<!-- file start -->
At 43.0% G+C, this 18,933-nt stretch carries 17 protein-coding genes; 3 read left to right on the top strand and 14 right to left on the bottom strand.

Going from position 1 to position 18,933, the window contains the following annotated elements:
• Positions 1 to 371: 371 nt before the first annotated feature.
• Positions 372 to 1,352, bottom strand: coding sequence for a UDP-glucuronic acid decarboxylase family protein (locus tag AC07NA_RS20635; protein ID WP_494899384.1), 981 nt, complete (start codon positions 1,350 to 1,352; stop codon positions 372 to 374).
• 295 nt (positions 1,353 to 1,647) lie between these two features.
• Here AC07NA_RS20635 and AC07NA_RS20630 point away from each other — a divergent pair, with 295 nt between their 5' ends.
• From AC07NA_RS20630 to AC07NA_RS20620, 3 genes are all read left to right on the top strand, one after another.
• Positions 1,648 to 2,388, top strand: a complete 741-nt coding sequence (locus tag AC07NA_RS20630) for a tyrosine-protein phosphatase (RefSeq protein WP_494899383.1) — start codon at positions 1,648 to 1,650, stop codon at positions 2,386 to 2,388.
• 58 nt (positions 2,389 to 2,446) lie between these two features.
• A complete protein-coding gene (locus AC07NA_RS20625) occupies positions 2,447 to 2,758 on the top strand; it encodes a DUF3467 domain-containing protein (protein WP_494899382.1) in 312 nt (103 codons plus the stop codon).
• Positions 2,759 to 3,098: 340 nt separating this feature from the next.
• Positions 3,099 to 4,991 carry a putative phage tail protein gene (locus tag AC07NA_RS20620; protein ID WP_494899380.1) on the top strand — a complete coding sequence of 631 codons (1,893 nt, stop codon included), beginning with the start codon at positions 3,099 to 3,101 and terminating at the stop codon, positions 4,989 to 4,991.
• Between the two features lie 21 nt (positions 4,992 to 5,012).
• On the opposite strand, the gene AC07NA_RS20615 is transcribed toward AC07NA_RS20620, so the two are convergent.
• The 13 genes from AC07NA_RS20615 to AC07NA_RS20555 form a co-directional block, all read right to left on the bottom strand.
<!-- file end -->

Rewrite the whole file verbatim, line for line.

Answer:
At 43.0% G+C, this 18,933-nt stretch carries 17 protein-coding genes; 3 read left to right on the top strand and 14 right to left on the bottom strand.

Going from position 1 to position 18,933, the window contains the following annotated elements:
• Positions 1 to 371: 371 nt before the first annotated feature.
• Positions 372 to 1,352, bottom strand: coding sequence for a UDP-glucuronic acid decarboxylase family protein (locus tag AC07NA_RS20635; protein ID WP_494899384.1), 981 nt, complete (start codon positions 1,350 to 1,352; stop codon positions 372 to 374).
• 295 nt (positions 1,353 to 1,647) lie between these two features.
• Here AC07NA_RS20635 and AC07NA_RS20630 point away from each other — a divergent pair, with 295 nt between their 5' ends.
• From AC07NA_RS20630 to AC07NA_RS20620, 3 genes are all read left to right on the top strand, one after another.
• Positions 1,648 to 2,388, top strand: a complete 741-nt coding sequence (locus tag AC07NA_RS20630) for a tyrosine-protein phosphatase (RefSeq protein WP_494899383.1) — start codon at positions 1,648 to 1,650, stop codon at positions 2,386 to 2,388.
• 58 nt (positions 2,389 to 2,446) lie between these two features.
• A complete protein-coding gene (locus AC07NA_RS20625) occupies positions 2,447 to 2,758 on the top strand; it encodes a DUF3467 domain-containing protein (protein WP_494899382.1) in 312 nt (103 codons plus the stop codon).
• Positions 2,759 to 3,098: 340 nt separating this feature from the next.
• Positions 3,099 to 4,991 carry a putative phage tail protein gene (locus tag AC07NA_RS20620; protein ID WP_494899380.1) on the top strand — a complete coding sequence of 631 codons (1,893 nt, stop codon included), beginning with the start codon at positions 3,099 to 3,101 and terminating at the stop codon, positions 4,989 to 4,991.
• Between the two features lie 21 nt (positions 4,992 to 5,012).
• On the opposite strand, the gene AC07NA_RS20615 is transcribed toward AC07NA_RS20620, so the two are convergent.
• The 13 genes from AC07NA_RS20615 to AC07NA_RS20555 form a co-directional block, all read right to left on the bottom strand.